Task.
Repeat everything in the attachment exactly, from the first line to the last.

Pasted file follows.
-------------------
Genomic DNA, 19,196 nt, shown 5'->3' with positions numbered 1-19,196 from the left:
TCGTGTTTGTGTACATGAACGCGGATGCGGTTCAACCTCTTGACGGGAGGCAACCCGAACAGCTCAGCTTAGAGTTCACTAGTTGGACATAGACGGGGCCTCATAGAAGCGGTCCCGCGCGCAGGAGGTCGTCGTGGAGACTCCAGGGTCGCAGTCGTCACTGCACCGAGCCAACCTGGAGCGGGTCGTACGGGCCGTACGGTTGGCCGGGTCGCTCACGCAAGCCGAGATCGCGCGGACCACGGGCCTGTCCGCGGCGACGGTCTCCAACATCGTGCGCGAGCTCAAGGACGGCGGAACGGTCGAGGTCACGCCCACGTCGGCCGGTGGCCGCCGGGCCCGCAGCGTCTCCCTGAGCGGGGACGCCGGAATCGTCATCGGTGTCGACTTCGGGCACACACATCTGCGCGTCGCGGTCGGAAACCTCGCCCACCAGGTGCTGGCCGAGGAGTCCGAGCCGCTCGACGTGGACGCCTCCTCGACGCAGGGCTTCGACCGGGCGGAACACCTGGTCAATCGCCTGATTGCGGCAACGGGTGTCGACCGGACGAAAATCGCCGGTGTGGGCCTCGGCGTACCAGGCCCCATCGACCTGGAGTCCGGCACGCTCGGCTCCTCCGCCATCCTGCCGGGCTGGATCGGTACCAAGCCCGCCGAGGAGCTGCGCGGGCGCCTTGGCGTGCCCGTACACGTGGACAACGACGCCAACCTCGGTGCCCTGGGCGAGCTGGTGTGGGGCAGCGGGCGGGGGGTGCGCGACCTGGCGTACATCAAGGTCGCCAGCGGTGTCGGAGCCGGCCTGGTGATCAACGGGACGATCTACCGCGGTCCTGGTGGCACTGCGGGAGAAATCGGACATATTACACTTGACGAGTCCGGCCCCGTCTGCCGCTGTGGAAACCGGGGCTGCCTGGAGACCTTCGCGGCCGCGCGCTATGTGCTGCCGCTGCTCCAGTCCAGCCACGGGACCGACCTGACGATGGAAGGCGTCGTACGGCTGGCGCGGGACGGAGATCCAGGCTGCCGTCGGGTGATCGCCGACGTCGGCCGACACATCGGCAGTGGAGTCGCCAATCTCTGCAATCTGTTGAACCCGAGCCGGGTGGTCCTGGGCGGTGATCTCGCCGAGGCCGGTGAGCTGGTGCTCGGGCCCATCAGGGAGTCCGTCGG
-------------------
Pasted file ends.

Genomic DNA, 19,196 nt, shown 5'->3' with positions numbered 1-19,196 from the left:
TCGTGTTTGTGTACATGAACGCGGATGCGGTTCAACCTCTTGACGGGAGGCAACCCGAACAGCTCAGCTTAGAGTTCACTAGTTGGACATAGACGGGGCCTCATAGAAGCGGTCCCGCGCGCAGGAGGTCGTCGTGGAGACTCCAGGGTCGCAGTCGTCACTGCACCGAGCCAACCTGGAGCGGGTCGTACGGGCCGTACGGTTGGCCGGGTCGCTCACGCAAGCCGAGATCGCGCGGACCACGGGCCTGTCCGCGGCGACGGTCTCCAACATCGTGCGCGAGCTCAAGGACGGCGGAACGGTCGAGGTCACGCCCACGTCGGCCGGTGGCCGCCGGGCCCGCAGCGTCTCCCTGAGCGGGGACGCCGGAATCGTCATCGGTGTCGACTTCGGGCACACACATCTGCGCGTCGCGGTCGGAAACCTCGCCCACCAGGTGCTGGCCGAGGAGTCCGAGCCGCTCGACGTGGACGCCTCCTCGACGCAGGGCTTCGACCGGGCGGAACACCTGGTCAATCGCCTGATTGCGGCAACGGGTGTCGACCGGACGAAAATCGCCGGTGTGGGCCTCGGCGTACCAGGCCCCATCGACCTGGAGTCCGGCACGCTCGGCTCCTCCGCCATCCTGCCGGGCTGGATCGGTACCAAGCCCGCCGAGGAGCTGCGCGGGCGCCTTGGCGTGCCCGTACACGTGGACAACGACGCCAACCTCGGTGCCCTGGGCGAGCTGGTGTGGGGCAGCGGGCGGGGGGTGCGCGACCTGGCGTACATCAAGGTCGCCAGCGGTGTCGGAGCCGGCCTGGTGATCAACGGGACGATCTACCGCGGTCCTGGTGGCACTGCGGGAGAAATCGGACATATTACACTTGACGAGTCCGGCCCCGTCTGCCGCTGTGGAAACCGGGGCTGCCTGGAGACCTTCGCGGCCGCGCGCTATGTGCTGCCGCTGCTCCAGTCCAGCCACGGGACCGACCTGACGATGGAAGGCGTCGTACGGCTGGCGCGGGACGGAGATCCAGGCTGCCGTCGGGTGATCGCCGACGTCGGCCGACACATCGGCAGTGGAGTCGCCAATCTCTGCAATCTGTTGAACCCGAGCCGGGTGGTCCTGGGCGGTGATCTCGCCGAGGCCGGTGAGCTGGTGCTCGGGCCCATCAGGGAGTCCGTCGG